BE MO­TI­VATED THIS WIN­TER

Top tips for stay­ing mo­ti­vated & healthy dur­ing win­ter

Great Health Guide - - CONTENTS - Kat Mil­lar

Win­ter…cozy times by the heater. Dress­ing gowns and slip­pers - snug­gling into blan­kets while you watch movies. There are a lot of won­der­ful things about win­ter, but for many peo­ple when it comes to ex­er­cise, there are di­min­ish­ing lev­els of mo­ti­va­tion. Like the chal­lenge of work­ing out in the heat of sum­mer, work­ing out in the depths of win­ter has its own set of prob­lems to over­come. Win­ter can also bring a need to dig deep in­side to cre­ate mo­ti­va­tion to stick to a healthy fit­ness rou­tine.

TOP THREE TIPS FOR STAY­ING MO­TI­VATED DUR­ING WIN­TER 1. Re­mem­ber your ‘why’:

Mo­ti­va­tion comes from the root word ‘mo­tive’. Hav­ing a mo­tive is hav­ing a rea­son to take ac­tion. It’s im­por­tant to know the rea­son why be­hind any im­por­tant ac­tion since this will fuel mo­ti­va­tion. No amaz­ing ex­er­cise pro­gram will help if the rea­son is not strong enough. With­out a clear rea­son to jus­tify the short-term dis­com­fort (such as say­ing ‘no’ to the in­stant gratification and hit­ting the snooze but­ton), we usu­ally find that even­tu­ally ex­er­cise will get too hard or we’ll ‘get too busy’. Our brain likes re­ward so it helps to con­tin­u­ally re­mem­ber all the ben­e­fits of de­lay­ing in­stant gratification. Oth­er­wise, why would we choose the hard op­tion? It’s see­ing our­selves as a fit, ac­tive and healthy per­son, rather than some­one that goes on and off an ex­er­cise pro­gram.

KEEP TO MO­TI­VA­TION HIGH, MAIN­TAIN GOALS THAT ARE IM­POR­TANT TO YOU.

2. Have clear goals:

There are two types of mo­ti­va­tion – ‘away from’ mo­ti­va­tion and ‘to­wards’ mo­ti­va­tion. i) ‘Away from’ mo­ti­va­tion is when a per­son is try­ing to move away from some­thing; some type of pain or feel­ing that they don’t want to ex­pe­ri­ence. ‘Away from’ mo­ti­va­tion is pow­er­ful for a very quick fix, for ex­am­ple, get­ting out of the way of a speed­ing car on the road, but it’s not pow­er­ful to use for long-term re­sult. As soon as the pain is re­moved the mo­ti­va­tion is also elim­i­nated.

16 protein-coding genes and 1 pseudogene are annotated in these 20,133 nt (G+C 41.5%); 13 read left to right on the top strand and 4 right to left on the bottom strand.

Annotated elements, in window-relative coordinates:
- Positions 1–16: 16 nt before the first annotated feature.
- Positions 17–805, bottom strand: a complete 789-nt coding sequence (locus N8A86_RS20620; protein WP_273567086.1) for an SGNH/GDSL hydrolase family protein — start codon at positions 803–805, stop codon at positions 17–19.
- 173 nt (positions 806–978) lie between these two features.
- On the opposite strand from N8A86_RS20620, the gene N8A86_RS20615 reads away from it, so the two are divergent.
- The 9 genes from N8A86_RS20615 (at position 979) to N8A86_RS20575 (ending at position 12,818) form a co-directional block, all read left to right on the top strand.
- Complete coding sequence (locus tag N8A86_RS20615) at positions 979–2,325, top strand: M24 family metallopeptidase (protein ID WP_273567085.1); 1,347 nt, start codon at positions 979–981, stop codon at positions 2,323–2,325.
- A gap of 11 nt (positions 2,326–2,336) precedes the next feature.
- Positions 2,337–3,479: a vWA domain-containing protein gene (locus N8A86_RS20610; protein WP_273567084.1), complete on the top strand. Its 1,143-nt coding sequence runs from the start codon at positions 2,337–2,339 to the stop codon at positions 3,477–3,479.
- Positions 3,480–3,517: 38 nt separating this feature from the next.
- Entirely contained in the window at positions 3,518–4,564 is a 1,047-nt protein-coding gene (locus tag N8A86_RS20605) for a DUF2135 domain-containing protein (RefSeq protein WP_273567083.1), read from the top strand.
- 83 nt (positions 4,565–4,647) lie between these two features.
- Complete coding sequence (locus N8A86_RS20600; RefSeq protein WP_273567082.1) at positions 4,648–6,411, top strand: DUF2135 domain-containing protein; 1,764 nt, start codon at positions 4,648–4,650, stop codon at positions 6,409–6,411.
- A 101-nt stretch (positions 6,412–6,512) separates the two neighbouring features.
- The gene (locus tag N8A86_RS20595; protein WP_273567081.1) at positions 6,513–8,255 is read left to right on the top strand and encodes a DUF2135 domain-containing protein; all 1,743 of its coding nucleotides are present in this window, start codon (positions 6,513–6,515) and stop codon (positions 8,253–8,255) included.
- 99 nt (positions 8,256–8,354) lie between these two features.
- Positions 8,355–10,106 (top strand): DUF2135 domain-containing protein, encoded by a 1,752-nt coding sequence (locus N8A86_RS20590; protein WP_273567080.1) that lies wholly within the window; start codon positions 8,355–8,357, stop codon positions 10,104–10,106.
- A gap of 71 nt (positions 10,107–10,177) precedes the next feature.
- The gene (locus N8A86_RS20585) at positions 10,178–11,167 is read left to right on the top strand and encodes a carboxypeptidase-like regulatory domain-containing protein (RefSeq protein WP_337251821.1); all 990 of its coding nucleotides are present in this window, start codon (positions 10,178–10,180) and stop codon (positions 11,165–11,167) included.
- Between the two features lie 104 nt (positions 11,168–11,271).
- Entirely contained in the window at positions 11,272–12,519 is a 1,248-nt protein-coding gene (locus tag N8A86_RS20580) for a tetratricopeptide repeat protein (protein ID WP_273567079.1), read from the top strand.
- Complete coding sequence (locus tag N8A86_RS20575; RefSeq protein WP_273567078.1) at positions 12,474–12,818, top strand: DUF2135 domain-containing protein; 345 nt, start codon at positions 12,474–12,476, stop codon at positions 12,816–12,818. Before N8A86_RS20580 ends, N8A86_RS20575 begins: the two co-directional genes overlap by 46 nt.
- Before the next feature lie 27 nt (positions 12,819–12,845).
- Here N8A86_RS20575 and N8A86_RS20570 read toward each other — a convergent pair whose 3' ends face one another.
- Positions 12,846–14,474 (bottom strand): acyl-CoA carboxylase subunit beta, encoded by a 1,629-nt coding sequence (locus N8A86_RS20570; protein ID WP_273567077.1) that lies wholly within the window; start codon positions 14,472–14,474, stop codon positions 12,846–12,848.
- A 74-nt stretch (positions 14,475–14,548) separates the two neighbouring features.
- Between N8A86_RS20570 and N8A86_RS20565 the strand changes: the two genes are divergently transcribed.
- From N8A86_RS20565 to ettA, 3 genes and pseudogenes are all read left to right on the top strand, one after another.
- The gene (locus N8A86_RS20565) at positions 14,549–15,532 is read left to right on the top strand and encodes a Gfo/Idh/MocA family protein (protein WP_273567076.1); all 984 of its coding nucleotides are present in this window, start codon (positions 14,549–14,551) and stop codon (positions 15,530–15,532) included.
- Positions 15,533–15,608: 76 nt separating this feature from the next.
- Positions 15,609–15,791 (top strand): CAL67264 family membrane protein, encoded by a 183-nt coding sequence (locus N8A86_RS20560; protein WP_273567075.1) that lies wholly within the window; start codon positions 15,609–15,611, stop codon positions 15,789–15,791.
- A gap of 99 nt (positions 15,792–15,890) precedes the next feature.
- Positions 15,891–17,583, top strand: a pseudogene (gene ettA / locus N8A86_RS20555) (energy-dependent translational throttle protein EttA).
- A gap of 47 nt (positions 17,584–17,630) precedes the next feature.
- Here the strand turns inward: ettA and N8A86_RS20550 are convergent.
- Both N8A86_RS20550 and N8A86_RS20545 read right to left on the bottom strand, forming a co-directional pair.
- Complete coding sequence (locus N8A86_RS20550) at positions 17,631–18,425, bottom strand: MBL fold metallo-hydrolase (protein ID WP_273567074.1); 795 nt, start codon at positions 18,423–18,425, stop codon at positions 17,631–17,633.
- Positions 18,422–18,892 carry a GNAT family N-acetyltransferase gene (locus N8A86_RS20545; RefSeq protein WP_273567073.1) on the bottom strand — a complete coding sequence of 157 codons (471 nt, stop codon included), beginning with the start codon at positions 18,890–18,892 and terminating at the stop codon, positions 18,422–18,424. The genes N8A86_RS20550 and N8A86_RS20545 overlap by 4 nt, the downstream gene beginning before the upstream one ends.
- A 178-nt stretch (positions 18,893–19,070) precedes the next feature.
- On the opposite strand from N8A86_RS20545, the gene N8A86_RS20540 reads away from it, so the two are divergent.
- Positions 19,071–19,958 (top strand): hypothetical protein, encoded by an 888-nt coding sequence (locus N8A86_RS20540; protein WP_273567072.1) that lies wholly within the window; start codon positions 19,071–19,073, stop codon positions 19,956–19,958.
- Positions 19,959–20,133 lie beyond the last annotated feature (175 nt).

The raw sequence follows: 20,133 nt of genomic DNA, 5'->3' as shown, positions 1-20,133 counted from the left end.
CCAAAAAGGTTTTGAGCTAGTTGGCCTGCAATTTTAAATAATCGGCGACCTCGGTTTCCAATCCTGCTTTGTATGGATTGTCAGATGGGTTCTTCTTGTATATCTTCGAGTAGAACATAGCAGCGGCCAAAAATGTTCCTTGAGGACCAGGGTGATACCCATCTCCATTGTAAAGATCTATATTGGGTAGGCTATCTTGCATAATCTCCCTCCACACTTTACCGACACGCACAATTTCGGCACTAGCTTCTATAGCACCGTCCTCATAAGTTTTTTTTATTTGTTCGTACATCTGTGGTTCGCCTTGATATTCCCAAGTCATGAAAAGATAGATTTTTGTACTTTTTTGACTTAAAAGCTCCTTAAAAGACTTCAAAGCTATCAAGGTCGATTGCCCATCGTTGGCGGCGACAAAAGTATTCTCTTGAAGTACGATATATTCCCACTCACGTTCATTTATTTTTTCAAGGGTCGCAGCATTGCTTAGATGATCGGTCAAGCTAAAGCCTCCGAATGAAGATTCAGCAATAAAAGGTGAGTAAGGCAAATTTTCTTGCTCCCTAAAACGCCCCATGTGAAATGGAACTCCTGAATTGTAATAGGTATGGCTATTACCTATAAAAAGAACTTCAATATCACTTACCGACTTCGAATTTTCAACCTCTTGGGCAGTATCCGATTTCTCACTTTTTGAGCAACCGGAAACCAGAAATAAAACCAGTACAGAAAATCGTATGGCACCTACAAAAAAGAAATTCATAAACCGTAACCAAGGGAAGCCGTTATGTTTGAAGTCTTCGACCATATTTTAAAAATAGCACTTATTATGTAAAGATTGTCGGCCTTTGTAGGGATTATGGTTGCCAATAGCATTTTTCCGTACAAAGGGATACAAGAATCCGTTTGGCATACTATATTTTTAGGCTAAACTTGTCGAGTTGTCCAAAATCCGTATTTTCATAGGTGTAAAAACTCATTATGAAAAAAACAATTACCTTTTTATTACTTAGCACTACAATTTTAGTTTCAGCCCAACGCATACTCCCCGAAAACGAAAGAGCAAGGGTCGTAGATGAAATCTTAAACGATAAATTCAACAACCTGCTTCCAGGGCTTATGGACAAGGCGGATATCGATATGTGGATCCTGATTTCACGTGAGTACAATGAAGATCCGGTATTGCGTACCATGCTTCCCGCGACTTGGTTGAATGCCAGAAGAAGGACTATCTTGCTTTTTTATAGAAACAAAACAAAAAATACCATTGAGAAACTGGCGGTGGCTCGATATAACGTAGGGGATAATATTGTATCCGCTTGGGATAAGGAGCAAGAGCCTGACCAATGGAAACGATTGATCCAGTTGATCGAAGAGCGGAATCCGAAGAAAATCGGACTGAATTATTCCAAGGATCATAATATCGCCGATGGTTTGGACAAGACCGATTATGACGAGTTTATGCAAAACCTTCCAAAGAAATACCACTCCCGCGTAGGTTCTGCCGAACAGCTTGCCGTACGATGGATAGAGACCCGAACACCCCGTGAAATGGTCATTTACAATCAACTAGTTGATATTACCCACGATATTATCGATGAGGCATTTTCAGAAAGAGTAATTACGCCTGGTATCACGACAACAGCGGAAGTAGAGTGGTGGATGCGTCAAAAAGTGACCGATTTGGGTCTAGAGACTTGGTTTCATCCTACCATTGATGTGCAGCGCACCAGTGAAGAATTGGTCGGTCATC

You’re mo­ti­vated to lose weight. Your key ‘driver’ is to get away from the weight, so your mo­ti­va­tion is the pain. You start chang­ing some be­hav­iours and you lose

MO­TI­VA­TION COMES AF­TER YOU ACT.

a cou­ple of ki­los. Once you have moved away from the pain, you are no longer mo­ti­vated to main­tain your new healthy habits. And this is usu­ally where the self­s­ab­o­tage comes in. You think, ‘Oh I’ve been good lately, so I’ll just miss my work­out to­day’. This can be­come a slip­pery slope. Of­ten, this road leads back to miss­ing lots of work­outs and gain­ing all the weight that you’ve lost. ii) ‘To­wards’ mo­ti­va­tion is about know­ing what it is that we want to move to­wards; what we want to at­tain. What we fo­cus on is what we be­come. If we’re always fo­cus­ing on what we don’t want, we usu­ally get more of it. If we can change our at­ten­tion to fo­cus­ing on what we want and have a vi­sion for our life, we usu­ally start to move to­wards it, re­gard­less if it’s freez­ing out­side.

If you want to con­tinue to be mo­ti­vated for the rest of your life, the key is con­tin­u­ing to set new goals that ex­cite, in­spire and mo­ti­vate you.

3. Take Ac­tion – re­gard­less of how you feel:

Mo­ti­va­tion is a bit like love – it’s not just a feel­ing… it’s a ‘do­ing’ word. Sit­ting around wait­ing for mo­ti­va­tion to start rarely works.

A coach once said to me, ‘Mo­ti­va­tion comes af­ter you take ac­tion’. When we act BE­FORE feel­ing like it, this usu­ally leads to a feel­ing of real pride. Hon­our­ing our de­ci­sions and com­mit­ments feels great! Of­ten peo­ple will say things like, ‘I was so mo­ti­vated last week - and now it’s just gone’. In­vari­ably, they have lost mo­ti­va­tion be­cause they stopped tak­ing ac­tion. They stopped ex­er­cis­ing, stopped pre­par­ing healthy meals, stopped work­ing on an op­ti­mistic mind­set. Of­ten this leads to the path of least re­sis­tance. Re­mem­ber, our brains love pos­i­tive en­cour­age­ment and re­ward. It lights up our dopamine cen­tres (one of our feel­good hor­mones). To make the most of this ev­ery time you do some­thing to hon­our your val­ues by mak­ing hard de­ci­sions, I rec­om­mend that you re­ward your­self – such as pat­ting your­self on the back, speak­ing kindly to your­self by say­ing things like ‘Go me!’, ticking off a chart, or telling some­one about what you’ve done. You’ll then start crav­ing more of those good feel­ings!

Kat Mil­lar owns Get Re­sults Train­ing, ded­i­cated to help­ing peo­ple trans­form their health, mind & body. Since 2003, Kat has helped thou­sands of peo­ple achieve their goals. She’s a coach, speaker, award­win­ning fig­ure com­peti­tor, fit­ness lec­turer & NLP prac­ti­tioner. Her pas­sion helps peo­ple achieve life-chang­ing re­sults & ful­fill­ment, with a range of pro­grams for holis­tic health & body trans­for­ma­tion. Con­tact via Kat’s web­site or Face­book

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